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Sensory Play

Making Sense of Our Sensory Experiences

  |   Aaron School, Art, Elementary School, Lower School, Middle School

At Aaron School, Occupational Therapists understand the importance of exposure to a wide variety of sounds, smells, tastes, textures, and activities for maximal sensory exploration. There are endless opportunities for movement, mess, and fun in Occupational Therapy! We love to incorporate a multitude of sensory based experiences into our students’ school day, as a way to foster and reinforce their learning and enrich their school experience.

 

Anyone who has ever lived in New York City has learned that it can be a very stimulating, and oftentimes over-stimulating, environment. Between the bright lights, loud noises, and large crowds, we constantly experience sensory overload. This bustling city provides us with a lot of expected and unexpected sensory experiences. For example, we expect the streets to be busy during lunchtime, or subways to be crowded during commuting hours, but do not always expect the sudden fire engine or police car siren to start blaring down the street. In addition, subconsciously we have learned how to compensate when we feel dysregulated. If we are seated for a long time, we know that we may need to stretch or walk around to increase our arousal. If we are having trouble focusing we may have a cup coffee, chew gum, gnaw on our pen caps, or tap our foot on the floor. As adults with typically developed sensory systems, we navigate through these experiences in ways that fit our specific sensory needs.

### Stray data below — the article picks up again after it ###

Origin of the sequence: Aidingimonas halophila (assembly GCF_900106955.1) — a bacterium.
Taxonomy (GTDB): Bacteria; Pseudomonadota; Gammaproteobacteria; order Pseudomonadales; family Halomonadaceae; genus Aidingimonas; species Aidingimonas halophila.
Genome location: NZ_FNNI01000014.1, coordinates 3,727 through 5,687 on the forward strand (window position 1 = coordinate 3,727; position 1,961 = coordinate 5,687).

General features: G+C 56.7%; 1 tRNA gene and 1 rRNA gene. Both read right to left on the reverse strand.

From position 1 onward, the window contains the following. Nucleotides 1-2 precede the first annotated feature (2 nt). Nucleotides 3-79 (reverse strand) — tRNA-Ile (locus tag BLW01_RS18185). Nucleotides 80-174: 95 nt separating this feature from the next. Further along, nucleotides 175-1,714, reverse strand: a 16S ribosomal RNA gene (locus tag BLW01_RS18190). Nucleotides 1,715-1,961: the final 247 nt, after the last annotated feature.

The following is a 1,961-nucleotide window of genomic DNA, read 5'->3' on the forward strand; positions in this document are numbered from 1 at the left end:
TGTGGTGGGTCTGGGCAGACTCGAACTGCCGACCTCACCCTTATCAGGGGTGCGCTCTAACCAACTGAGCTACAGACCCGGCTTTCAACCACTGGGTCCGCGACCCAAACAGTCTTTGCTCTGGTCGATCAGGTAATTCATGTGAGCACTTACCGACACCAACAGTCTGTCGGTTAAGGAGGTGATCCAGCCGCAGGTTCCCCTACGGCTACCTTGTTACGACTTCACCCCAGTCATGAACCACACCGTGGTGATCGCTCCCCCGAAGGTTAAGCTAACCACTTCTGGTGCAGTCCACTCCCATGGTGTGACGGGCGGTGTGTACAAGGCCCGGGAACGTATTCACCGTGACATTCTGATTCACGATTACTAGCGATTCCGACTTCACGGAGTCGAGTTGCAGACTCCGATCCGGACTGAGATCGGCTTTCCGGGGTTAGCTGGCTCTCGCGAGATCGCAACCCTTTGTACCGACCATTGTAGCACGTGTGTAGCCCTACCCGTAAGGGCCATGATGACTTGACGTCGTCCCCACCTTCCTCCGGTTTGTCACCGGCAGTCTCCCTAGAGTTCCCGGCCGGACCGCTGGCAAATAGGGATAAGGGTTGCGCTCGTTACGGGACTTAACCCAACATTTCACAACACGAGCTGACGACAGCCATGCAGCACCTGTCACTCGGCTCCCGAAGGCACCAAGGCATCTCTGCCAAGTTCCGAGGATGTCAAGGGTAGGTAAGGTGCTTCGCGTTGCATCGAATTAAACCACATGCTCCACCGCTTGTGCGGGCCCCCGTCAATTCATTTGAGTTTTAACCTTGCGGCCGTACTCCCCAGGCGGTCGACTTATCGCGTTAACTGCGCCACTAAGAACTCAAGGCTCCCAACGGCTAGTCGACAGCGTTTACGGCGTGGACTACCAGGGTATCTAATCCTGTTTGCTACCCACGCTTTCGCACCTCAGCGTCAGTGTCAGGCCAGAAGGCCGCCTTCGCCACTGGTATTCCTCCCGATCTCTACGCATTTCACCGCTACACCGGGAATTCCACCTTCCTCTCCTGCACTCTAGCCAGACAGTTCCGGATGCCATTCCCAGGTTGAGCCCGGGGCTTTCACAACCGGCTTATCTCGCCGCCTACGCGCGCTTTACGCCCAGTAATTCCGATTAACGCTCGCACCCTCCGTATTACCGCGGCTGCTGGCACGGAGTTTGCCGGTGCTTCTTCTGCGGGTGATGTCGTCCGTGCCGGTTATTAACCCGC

Finger Painting

 

For students, this navigation can be challenging at times. Children are often unsure of what to do when they feel over or underwhelmed by the environment. Oftentimes, when unexpected sensory information is picked up by their sensory systems, they may react adversely and feel “overloaded.” Their immediate response may be to run, escape, act silly, scream, or “shut down.”

 

One of the jobs of Aaron School Occupational Therapists is to help children make sense of their sensory experiences. Students are introduced to new and novel sensory experiences and environments as we work to expand their bandwidth for tolerating various sensory input. We work with students to increase their independence in assessing their body’s needs and determining what strategies would be most appropriate to use. At Aaron School we introduce students to a wide variety of sensory tools and strategies, not only in the sensory gym, but also in their classrooms. Opportunities for movement throughout the day, OT developed body breaks, and sensory tool boxes are all strategies students are taught to use in order to address their sensory needs. Students are encouraged to develop their own “sensory smart” strategies and become the “boss of their own bodies!”